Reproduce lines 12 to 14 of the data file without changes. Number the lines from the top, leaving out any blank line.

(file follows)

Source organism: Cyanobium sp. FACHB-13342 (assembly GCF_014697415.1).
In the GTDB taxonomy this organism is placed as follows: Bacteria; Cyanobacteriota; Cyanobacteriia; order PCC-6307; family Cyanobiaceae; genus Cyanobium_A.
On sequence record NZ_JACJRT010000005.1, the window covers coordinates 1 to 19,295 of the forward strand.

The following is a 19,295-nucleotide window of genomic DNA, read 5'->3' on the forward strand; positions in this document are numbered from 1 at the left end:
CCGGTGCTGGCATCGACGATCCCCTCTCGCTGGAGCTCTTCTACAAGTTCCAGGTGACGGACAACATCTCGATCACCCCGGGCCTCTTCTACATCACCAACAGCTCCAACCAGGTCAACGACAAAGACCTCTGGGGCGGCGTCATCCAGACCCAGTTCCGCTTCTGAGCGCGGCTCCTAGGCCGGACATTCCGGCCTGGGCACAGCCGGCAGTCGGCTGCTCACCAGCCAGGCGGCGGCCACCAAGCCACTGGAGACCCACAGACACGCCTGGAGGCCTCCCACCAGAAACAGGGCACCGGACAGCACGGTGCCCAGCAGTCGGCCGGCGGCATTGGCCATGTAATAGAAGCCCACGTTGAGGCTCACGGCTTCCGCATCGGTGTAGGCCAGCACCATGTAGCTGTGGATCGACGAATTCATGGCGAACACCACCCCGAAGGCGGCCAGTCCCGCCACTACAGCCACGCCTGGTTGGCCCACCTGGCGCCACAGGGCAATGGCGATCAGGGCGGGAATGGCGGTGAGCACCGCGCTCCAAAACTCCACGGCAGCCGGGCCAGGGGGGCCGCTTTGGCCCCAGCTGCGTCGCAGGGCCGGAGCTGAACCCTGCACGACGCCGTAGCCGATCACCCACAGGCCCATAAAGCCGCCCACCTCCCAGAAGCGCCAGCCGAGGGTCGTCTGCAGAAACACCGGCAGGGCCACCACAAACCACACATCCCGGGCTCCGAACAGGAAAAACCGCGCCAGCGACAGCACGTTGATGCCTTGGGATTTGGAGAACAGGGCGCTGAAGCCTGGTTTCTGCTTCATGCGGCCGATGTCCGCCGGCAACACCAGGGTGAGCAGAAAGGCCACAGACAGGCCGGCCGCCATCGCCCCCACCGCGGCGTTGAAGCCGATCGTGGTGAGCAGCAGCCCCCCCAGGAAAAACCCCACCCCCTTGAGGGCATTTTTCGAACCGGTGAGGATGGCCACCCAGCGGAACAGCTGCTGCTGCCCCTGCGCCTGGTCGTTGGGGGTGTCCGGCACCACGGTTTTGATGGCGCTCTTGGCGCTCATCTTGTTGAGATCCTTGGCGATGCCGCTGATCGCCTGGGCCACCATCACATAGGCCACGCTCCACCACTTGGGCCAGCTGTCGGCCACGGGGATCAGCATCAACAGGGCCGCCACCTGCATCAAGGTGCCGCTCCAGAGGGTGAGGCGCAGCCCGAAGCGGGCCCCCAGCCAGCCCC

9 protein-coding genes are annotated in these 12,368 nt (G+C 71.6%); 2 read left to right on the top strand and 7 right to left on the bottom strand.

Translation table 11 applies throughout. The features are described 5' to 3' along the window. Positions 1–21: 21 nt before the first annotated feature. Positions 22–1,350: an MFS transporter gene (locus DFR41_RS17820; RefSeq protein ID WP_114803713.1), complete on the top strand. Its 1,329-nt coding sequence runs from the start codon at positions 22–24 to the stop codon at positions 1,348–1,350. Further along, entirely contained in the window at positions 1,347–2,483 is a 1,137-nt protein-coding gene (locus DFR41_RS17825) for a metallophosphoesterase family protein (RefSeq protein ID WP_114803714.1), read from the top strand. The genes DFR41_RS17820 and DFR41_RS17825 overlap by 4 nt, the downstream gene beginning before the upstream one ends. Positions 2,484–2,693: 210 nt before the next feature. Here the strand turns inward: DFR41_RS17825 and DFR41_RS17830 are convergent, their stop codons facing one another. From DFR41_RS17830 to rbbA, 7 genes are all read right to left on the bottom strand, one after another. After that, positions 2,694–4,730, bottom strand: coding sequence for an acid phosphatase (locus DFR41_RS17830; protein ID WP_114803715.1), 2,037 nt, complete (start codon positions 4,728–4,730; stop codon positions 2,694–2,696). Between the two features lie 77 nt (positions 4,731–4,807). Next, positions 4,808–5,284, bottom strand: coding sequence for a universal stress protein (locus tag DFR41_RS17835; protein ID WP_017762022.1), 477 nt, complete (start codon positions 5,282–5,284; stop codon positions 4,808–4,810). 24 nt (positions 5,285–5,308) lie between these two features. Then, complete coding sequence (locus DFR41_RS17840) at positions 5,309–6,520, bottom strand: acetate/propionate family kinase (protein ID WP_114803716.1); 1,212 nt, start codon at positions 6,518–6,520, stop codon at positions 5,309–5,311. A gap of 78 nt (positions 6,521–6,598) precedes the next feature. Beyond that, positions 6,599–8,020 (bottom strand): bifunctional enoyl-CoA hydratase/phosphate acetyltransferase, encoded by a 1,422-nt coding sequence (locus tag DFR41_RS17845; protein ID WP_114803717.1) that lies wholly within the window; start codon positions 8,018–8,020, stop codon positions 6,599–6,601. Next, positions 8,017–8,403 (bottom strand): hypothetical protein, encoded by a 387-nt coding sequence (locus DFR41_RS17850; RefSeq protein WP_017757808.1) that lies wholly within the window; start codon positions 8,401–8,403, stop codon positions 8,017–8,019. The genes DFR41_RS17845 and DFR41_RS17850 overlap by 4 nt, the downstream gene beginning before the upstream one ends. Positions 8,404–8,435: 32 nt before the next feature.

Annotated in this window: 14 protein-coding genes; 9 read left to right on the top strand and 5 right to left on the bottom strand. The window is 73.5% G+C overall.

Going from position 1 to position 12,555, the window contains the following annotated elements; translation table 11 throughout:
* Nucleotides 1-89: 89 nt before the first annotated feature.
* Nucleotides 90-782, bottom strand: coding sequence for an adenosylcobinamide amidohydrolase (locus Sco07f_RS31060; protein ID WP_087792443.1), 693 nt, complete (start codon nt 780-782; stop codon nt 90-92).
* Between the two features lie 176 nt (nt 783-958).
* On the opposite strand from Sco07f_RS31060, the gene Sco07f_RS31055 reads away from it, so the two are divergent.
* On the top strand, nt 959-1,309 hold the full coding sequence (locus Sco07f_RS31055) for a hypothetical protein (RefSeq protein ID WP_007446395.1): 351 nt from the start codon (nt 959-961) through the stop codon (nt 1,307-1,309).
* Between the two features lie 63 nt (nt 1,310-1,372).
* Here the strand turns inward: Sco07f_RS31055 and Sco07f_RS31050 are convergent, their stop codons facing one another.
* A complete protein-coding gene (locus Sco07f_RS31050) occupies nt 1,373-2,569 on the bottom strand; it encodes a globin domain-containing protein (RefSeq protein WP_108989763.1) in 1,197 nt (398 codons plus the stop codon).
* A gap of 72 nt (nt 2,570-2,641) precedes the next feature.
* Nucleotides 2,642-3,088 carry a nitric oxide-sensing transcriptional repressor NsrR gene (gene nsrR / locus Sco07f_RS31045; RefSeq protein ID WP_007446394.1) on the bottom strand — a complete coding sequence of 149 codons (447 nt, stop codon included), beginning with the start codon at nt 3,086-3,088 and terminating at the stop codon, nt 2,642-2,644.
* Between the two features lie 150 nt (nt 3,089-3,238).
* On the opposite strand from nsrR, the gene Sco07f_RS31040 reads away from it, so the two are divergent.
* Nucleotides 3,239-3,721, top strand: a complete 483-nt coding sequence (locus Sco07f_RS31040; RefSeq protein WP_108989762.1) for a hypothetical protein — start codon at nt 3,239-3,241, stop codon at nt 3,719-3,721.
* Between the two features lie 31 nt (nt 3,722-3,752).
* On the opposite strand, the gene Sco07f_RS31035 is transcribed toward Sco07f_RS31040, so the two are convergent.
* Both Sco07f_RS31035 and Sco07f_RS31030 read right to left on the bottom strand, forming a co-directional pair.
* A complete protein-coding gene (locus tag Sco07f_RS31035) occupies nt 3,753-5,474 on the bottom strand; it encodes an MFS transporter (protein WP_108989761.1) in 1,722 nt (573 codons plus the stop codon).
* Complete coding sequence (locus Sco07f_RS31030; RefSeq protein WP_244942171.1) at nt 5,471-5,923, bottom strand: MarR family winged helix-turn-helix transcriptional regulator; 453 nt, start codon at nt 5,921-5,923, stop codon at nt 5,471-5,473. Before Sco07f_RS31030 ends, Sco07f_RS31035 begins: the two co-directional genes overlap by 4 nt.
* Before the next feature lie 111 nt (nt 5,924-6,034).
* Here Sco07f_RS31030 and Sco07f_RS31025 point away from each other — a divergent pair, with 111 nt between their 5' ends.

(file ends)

* Between the two features lie 176 nt (nt 783-958).
* On the opposite strand from Sco07f_RS31060, the gene Sco07f_RS31055 reads away from it, so the two are divergent.
* On the top strand, nt 959-1,309 hold the full coding sequence (locus Sco07f_RS31055) for a hypothetical protein (RefSeq protein ID WP_007446395.1): 351 nt from the start codon (nt 959-961) through the stop codon (nt 1,307-1,309).